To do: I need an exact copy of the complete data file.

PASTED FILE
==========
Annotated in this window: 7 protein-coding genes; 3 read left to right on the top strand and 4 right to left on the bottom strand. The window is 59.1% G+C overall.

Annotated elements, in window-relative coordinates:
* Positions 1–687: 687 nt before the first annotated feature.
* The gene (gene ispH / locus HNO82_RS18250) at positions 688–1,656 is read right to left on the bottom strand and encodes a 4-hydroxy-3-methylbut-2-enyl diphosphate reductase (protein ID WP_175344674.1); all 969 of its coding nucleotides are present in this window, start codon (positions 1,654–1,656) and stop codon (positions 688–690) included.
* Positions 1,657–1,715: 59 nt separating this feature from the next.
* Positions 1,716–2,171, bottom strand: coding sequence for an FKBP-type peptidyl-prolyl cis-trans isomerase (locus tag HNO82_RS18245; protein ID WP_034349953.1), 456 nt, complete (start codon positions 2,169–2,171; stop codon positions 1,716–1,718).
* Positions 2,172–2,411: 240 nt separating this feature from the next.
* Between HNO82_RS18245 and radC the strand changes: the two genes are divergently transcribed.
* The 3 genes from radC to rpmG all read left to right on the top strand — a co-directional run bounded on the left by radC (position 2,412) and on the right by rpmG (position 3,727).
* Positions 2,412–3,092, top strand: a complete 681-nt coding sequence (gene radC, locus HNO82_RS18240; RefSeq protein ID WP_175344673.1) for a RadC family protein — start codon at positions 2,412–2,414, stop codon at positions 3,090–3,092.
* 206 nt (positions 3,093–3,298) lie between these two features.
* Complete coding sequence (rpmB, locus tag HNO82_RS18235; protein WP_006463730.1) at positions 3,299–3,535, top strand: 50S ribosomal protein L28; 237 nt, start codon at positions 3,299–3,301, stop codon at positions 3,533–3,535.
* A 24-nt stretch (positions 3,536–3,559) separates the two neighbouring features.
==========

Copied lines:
Annotated in this window: 7 protein-coding genes; 3 read left to right on the top strand and 4 right to left on the bottom strand. The window is 59.1% G+C overall.

Annotated elements, in window-relative coordinates:
* Positions 1–687: 687 nt before the first annotated feature.
* The gene (gene ispH / locus HNO82_RS18250) at positions 688–1,656 is read right to left on the bottom strand and encodes a 4-hydroxy-3-methylbut-2-enyl diphosphate reductase (protein ID WP_175344674.1); all 969 of its coding nucleotides are present in this window, start codon (positions 1,654–1,656) and stop codon (positions 688–690) included.
* Positions 1,657–1,715: 59 nt separating this feature from the next.
* Positions 1,716–2,171, bottom strand: coding sequence for an FKBP-type peptidyl-prolyl cis-trans isomerase (locus tag HNO82_RS18245; protein ID WP_034349953.1), 456 nt, complete (start codon positions 2,169–2,171; stop codon positions 1,716–1,718).
* Positions 2,172–2,411: 240 nt separating this feature from the next.
* Between HNO82_RS18245 and radC the strand changes: the two genes are divergently transcribed.
* The 3 genes from radC to rpmG all read left to right on the top strand — a co-directional run bounded on the left by radC (position 2,412) and on the right by rpmG (position 3,727).
* Positions 2,412–3,092, top strand: a complete 681-nt coding sequence (gene radC, locus HNO82_RS18240; RefSeq protein ID WP_175344673.1) for a RadC family protein — start codon at positions 2,412–2,414, stop codon at positions 3,090–3,092.
* 206 nt (positions 3,093–3,298) lie between these two features.
* Complete coding sequence (rpmB, locus tag HNO82_RS18235; protein WP_006463730.1) at positions 3,299–3,535, top strand: 50S ribosomal protein L28; 237 nt, start codon at positions 3,299–3,301, stop codon at positions 3,533–3,535.
* A 24-nt stretch (positions 3,536–3,559) separates the two neighbouring features.